She moved to Todmorden in 1990, with Jak, Pussy and 3 more cats and did her degree course at University of Central Lancashire in Preston.

Chris continued to practice midwifery but had a small career break to nurse her mum through pancreatic cancer until the end.

But then it’s another new challenge: taking the bold step from NHS practice to take up a job as a midwifery lecturer at the University of Huddersfield: from delivering babies to delivering midwives.

It was here where she got her masters in 2007 and where she worked until she retired in 2013.

The cats continued: Bumbles, Luna, Cagney, Kedi, Kitten McGitten and Blue.

And they are all still in the garden at Todmorden.

Lastly Jim, or Jimbob, and Patcho, distinguishable because “Jim looks like Errol Flynn and Patcho looks like Jimmy Stewart!” (Yeah right, Chris!)

Other animal interests were donkeys, birds, wolves, foxes, reindeer and hares. On her last holiday abroad in Finland she was thrilled to drive huskies and reindeer.

Political interests were a driving force, whether it was marching for rights, marching against war, writing letters to prisoners via Amnesty International, Chris’s heart stretched to practical help and raising and giving money. Her involvements included Nicaragua Solidarity, Cuba, including a trip to Cuba.

Closer to home there was Horton Women’s Holiday Centre and Spiral women’s gatherings held over many years.

Chris loved music from all around the world, not just Bruce, and was an enthusiastic member of Hebden Bridge singing group for several years. But Chris certainly did love Bruce and saw him live 15 times.

And he was a great excuse for travelling around Europe!

Chris didn’t do anything by halves, whether it was Tequila slammers or cocktails, solstice parties, wild swimming, swimming across Windermere to raise money for MIND, zip wires, cycling across Devon, triathlons, hiking up mountains, snow shoeing, husky dog sledding, or Christmas.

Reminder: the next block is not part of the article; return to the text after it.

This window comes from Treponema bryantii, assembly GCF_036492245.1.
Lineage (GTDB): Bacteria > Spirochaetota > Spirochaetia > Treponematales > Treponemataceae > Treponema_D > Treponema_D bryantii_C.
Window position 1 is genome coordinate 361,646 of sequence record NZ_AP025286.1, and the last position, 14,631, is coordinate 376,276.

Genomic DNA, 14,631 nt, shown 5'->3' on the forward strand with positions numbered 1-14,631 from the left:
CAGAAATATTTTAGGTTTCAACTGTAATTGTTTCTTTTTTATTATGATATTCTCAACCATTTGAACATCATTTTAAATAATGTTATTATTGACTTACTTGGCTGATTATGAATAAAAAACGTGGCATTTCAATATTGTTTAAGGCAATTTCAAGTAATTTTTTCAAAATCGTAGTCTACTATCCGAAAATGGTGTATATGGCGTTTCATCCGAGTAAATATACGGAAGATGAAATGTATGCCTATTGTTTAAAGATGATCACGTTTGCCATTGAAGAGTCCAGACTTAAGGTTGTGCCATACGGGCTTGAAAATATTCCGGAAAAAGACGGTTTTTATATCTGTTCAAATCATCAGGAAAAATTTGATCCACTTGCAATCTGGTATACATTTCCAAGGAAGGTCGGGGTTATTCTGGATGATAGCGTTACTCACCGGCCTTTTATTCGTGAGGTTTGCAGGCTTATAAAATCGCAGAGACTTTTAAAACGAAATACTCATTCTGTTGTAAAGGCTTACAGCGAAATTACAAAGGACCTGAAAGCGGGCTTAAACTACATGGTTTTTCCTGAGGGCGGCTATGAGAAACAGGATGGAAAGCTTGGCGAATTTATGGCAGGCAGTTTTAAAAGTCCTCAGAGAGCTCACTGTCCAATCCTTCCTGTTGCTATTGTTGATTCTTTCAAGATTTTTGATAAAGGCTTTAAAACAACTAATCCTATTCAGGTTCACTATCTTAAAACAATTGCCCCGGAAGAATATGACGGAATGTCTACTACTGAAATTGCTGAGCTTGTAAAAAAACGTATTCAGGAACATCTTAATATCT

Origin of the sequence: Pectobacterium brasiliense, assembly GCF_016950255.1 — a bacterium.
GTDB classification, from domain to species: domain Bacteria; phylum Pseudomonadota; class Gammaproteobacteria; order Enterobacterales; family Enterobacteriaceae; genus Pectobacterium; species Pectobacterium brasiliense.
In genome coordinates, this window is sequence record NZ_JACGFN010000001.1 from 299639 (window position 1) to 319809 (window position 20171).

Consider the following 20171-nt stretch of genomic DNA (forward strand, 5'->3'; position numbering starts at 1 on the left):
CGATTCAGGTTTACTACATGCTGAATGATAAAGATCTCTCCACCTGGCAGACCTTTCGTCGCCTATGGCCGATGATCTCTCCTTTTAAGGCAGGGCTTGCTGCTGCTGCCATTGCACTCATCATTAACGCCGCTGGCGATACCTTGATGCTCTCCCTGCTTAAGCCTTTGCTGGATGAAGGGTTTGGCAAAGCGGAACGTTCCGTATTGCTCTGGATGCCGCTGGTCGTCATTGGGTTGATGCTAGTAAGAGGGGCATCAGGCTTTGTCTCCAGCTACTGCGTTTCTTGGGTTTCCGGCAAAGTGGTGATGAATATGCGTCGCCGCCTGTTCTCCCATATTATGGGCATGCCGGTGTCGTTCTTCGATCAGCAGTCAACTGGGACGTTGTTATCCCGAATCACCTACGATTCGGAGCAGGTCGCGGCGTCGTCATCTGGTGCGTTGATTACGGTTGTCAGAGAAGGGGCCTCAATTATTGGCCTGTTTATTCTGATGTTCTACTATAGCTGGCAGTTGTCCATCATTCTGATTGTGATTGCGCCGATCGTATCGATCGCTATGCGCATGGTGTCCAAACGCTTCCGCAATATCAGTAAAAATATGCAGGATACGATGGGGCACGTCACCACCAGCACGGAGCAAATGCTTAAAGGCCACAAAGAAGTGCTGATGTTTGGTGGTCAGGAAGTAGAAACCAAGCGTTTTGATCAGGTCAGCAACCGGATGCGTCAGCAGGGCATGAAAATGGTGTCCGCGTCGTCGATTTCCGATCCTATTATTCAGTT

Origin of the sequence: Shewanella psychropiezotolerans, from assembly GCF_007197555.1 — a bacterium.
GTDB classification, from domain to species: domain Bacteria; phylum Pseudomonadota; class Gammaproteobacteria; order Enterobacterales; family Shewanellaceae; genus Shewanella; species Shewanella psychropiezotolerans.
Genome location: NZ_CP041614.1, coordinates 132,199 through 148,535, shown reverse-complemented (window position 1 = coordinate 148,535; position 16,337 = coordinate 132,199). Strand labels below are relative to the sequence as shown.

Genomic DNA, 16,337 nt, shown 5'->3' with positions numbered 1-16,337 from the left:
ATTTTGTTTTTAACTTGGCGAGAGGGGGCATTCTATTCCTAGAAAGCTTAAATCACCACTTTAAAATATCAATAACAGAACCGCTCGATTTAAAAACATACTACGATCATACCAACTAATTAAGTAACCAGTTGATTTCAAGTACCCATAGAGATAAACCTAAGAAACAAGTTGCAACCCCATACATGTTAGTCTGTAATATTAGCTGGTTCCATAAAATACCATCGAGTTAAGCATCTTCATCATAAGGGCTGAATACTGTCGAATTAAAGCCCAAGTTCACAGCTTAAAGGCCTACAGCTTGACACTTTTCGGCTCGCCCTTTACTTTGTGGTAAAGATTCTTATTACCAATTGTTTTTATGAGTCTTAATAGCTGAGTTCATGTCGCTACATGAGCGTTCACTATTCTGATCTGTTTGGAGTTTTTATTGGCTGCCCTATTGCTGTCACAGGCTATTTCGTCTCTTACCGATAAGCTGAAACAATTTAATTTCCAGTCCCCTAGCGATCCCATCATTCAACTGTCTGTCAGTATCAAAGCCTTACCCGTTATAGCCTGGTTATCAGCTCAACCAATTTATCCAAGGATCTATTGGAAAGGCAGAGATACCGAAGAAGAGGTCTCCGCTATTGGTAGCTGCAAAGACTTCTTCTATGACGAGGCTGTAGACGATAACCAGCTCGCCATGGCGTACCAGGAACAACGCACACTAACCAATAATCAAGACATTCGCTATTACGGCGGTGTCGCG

The parties always involved lots of lovely food and drink, fire and light.

There were various partners in Chris’s life over the years – Bronwen, Rita, Jak, Janet and some quick flings! (Did I say she was an active lesbian?) Chris loved us, her family, her gay families, her friends, – the letters, the postcards, the cards, the gifts, the phone calls, the emails.  She always knew the right thing to say even during the last few days of her life.

And the knickknacks: she claimed that she didn’t really want lots of knickknacks but we have boxes and boxes of them! Christmas candles anyone?

In the good times Chris was a heart stopping, pants dropping, house rocking, brain shocking, earth quaking, booty shaking, history making, love making, sexifying, electrifying nearly lifelong lover of Bruce Springsteen and the E Street Band.

“But there’s things that’ll knock you down you don’t even see coming”

And that was amyloidosis…..

Amyloidosis came just when Chris was looking forward to an active retirement with plans to travel the world, climb more mountains, and swim more. She moved to Borth, and even though she knew she was ill but didn’t know how ill or even what was wrong, she started rowing and getting stuck into Borth life.

The disease progressed very quickly.

Chris barely had time to come to terms with each new indignity before the next one came along. She lost her independence, and became resigned to not planning ahead, and eventually cancelling what would have been her 16th Springsteen gig.

It wasn’t at all the life she had wanted for herself. She spent 2 and half years of crashing endless fatigue and 2 and a half years feeling nauseous. And she very rarely complained. She knew all along that there wasn’t a cure.

It’s a reflection of how well loved Chris was that her friends in Borth and near and far –were so willing to help.  Especially her dear friends Nomes, Catriona, Kate and Bronwen, who were there to look after and care for Chris as she became increasingly disabled by her illness.

In the week before she died, Chris had a haircut. It gave her back a deeper sense of herself and restored some dignity that seemed to be taken away from her in Morriston.

Chris died peacefully in her sleep in Tregaron hospital, a place where she felt, in her words “safe and cared for”.

We included a few Springsteen tracks today, but its difficult to pin down what her favourites were. Chances are if you asked her, it would be the track that was playing.”

Linda (humanist celebrant) said this:

“In the hollow of the evening, as you lay your head to rest
May the evening stars scatter a shining crown upon your breast
In the darkness of the morning as the sky struggles to light
May the rising sun caress and bless your soul for all your life.”

(Bruce Springsteen)

Ways to raise money for amyloidosis research:

My JustGiving page

UCL Amyloidosis Research Fund